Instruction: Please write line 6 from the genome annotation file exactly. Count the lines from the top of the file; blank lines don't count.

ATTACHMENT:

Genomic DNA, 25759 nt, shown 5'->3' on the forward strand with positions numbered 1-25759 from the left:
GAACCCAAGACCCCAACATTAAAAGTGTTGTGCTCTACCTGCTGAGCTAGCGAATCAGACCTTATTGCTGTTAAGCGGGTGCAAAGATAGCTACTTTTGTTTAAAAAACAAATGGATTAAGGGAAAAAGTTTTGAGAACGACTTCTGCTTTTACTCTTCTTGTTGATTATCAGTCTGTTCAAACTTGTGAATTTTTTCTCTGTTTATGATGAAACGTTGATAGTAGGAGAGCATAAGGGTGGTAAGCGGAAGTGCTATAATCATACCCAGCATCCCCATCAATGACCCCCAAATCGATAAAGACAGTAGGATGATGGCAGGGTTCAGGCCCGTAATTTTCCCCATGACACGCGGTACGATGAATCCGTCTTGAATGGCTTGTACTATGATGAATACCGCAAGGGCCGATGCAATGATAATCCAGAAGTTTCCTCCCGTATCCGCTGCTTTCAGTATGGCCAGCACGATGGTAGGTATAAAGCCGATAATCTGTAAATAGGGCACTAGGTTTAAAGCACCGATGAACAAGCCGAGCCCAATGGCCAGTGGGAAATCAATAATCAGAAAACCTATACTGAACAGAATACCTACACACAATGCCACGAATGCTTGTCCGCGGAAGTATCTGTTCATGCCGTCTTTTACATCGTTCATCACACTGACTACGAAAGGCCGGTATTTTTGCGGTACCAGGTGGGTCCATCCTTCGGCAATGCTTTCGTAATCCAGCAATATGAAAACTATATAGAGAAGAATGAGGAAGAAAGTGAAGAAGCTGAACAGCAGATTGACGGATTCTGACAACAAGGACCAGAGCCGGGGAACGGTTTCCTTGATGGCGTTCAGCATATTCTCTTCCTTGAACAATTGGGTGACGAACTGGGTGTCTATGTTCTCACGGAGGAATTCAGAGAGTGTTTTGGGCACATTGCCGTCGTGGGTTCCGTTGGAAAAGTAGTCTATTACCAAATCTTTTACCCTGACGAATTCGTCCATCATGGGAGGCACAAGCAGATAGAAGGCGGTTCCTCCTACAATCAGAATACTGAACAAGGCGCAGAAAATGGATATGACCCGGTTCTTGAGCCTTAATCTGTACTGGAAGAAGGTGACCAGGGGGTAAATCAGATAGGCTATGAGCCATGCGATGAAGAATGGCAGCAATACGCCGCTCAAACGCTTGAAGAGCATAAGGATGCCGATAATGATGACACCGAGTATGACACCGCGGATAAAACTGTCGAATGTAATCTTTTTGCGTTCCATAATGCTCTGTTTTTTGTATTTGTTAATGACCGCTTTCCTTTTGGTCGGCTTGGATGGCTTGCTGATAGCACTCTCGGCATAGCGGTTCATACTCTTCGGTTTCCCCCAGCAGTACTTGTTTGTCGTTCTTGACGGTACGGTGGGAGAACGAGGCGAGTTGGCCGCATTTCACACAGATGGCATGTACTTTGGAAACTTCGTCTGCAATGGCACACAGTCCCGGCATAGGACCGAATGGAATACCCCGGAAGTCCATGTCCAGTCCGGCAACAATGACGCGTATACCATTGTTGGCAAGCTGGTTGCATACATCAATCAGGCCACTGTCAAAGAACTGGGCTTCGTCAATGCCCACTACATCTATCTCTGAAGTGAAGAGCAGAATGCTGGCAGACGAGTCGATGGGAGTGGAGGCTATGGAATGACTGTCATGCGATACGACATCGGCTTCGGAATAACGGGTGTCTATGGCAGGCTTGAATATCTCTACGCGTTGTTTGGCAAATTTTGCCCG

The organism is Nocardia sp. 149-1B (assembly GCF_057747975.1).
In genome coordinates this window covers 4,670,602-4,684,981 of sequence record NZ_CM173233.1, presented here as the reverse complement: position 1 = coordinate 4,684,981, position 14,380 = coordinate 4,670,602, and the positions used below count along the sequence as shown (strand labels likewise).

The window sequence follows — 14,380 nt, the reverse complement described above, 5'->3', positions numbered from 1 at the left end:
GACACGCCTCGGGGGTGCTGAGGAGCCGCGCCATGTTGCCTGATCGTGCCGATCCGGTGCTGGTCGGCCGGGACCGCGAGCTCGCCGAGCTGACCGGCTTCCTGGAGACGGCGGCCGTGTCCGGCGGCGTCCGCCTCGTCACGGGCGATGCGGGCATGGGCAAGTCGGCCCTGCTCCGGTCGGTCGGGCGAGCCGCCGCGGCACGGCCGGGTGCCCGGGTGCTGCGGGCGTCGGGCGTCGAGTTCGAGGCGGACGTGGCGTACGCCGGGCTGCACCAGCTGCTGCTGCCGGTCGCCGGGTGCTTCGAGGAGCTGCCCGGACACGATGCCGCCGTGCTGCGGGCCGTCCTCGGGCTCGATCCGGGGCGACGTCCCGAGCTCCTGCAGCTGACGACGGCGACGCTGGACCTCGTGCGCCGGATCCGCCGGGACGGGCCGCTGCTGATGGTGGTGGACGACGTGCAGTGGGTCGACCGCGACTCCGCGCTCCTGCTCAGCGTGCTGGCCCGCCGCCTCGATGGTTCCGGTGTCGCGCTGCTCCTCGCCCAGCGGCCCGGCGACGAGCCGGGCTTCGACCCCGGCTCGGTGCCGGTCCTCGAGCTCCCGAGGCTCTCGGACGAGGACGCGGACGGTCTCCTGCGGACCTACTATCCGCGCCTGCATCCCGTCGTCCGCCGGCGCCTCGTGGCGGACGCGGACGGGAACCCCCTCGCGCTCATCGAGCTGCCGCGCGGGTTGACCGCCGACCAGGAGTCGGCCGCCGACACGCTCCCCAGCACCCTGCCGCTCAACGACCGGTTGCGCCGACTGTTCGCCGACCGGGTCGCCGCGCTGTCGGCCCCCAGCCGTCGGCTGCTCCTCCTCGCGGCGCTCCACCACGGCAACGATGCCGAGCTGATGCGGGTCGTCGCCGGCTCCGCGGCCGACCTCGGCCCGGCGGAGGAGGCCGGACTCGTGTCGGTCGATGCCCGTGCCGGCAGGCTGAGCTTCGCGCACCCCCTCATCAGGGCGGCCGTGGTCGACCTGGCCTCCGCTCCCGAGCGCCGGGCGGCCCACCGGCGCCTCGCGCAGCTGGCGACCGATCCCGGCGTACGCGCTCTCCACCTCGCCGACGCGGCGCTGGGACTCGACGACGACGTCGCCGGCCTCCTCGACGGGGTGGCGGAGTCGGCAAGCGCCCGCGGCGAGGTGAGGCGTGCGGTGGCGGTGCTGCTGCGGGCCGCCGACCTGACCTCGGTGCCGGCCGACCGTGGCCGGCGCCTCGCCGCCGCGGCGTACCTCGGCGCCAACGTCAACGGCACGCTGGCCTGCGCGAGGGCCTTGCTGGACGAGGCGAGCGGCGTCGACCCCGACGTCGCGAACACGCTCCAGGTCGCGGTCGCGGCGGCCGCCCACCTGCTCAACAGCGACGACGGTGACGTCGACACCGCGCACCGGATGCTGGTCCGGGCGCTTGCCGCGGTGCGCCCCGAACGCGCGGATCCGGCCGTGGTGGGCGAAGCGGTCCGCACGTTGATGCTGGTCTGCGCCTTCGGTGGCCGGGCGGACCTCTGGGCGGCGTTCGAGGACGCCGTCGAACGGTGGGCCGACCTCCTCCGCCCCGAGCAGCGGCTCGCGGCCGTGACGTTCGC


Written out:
GACACGCCTCGGGGGTGCTGAGGAGCCGCGCCATGTTGCCTGATCGTGCCGATCCGGTGCTGGTCGGCCGGGACCGCGAGCTCGCCGAGCTGACCGGCTTCCTGGAGACGGCGGCCGTGTCCGGCGGCGTCCGCCTCGTCACGGGCGATGCGGGCATGGGCAAGTCGGCCCTGCTCCGGTCGGTCGGGCGAGCCGCCGCGGCACGGCCGGGTGCCCGGGTGCTGCGGGCGTCGGGCGTCGAGTTCGAGGCGGACGTGGCGTACGCCGGGCTGCACCAGCTGCTGCTGCCGGTCGCCGGGTGCTTCGAGGAGCTGCCCGGACACGATGCCGCCGTGCTGCGGGCCGTCCTCGGGCTCGATCCGGGGCGACGTCCCGAGCTCCTGCAGCTGACGACGGCGACGCTGGACCTCGTGCGCCGGATCCGCCGGGACGGGCCGCTGCTGATGGTGGTGGACGACGTGCAGTGGGTCGACCGCGACTCCGCGCTCCTGCTCAGCGTGCTGGCCCGCCGCCTCGATGGTTCCGGTGTCGCGCTGCTCCTCGCCCAGCGGCCCGGCGACGAGCCGGGCTTCGACCCCGGCTCGGTGCCGGTCCTCGAGCTCCCGAGGCTCTCGGACGAGGACGCGGACGGTCTCCTGCGGACCTACTATCCGCGCCTGCATCCCGTCGTCCGCCGGCGCCTCGTGGCGGACGCGGACGGGAACCCCCTCGCGCTCATCGAGCTGCCGCGCGGGTTGACCGCCGACCAGGAGTCGGCCGCCGACACGCTCCCCAGCACCCTGCCGCTCAACGACCGGTTGCGCCGACTGTTCGCCGACCGGGTCGCCGCGCTGTCGGCCCCCAGCCGTCGGCTGCTCCTCCTCGCGGCGCTCCACCACGGCAACGATGCCGAGCTGATGCGGGTCGTCGCCGGCTCCGCGGCCGACCTCGGCCCGGCGGAGGAGGCCGGACTCGTGTCGGTCGATGCCCGTGCCGGCAGGCTGAGCTTCGCGCACCCCCTCATCAGGGCGGCCGTGGTCGACCTGGCCTCCGCTCCCGAGCGCCGGGCGGCCCACCGGCGCCTCGCGCAGCTGGCGACCGATCCCGGCGTACGCGCTCTCCACCTCGCCGACGCGGCGCTGGGACTCGACGACGACGTCGCCGGCCTCCTCGACGGGGTGGCGGAGTCGGCAAGCGCCCGCGGCGAGGTGAGGCGTGCGGTGGCGGTGCTGCTGCGGGCCGCCGACCTGACCTCGGTGCCGGCCGACCGTGGCCGGCGCCTCGCCGCCGCGGCGTACCTCGGCGCCAACGTCAACGGCACGCTGGCCTGCGCGAGGGCCTTGCTGGACGAGGCGAGCGGCGTCGACCCCGACGTCGCGAACACGCTCCAGGTCGCGGTCGCGGCGGCCGCCCACCTGCTCAACAGCGACGACGGTGACGTCGACACCGCGCACCGGATGCTGGTCCGGGCGCTTGCCGCGGTGCGCCCCGAACGCGCGGATCCGGCCGTGGTGGGCGAAGCGGTCCGCACGTTGATGCTGGTCTGCGCCTTCGGTGGCCGGGCGGACCTCTGGGCGGCGTTCGAGGACGCCGTCGAACGGTGGGCCGACCTCCTCCGCCCCGAGCAGCGGCTCGCGGCCGTGACGTTCGC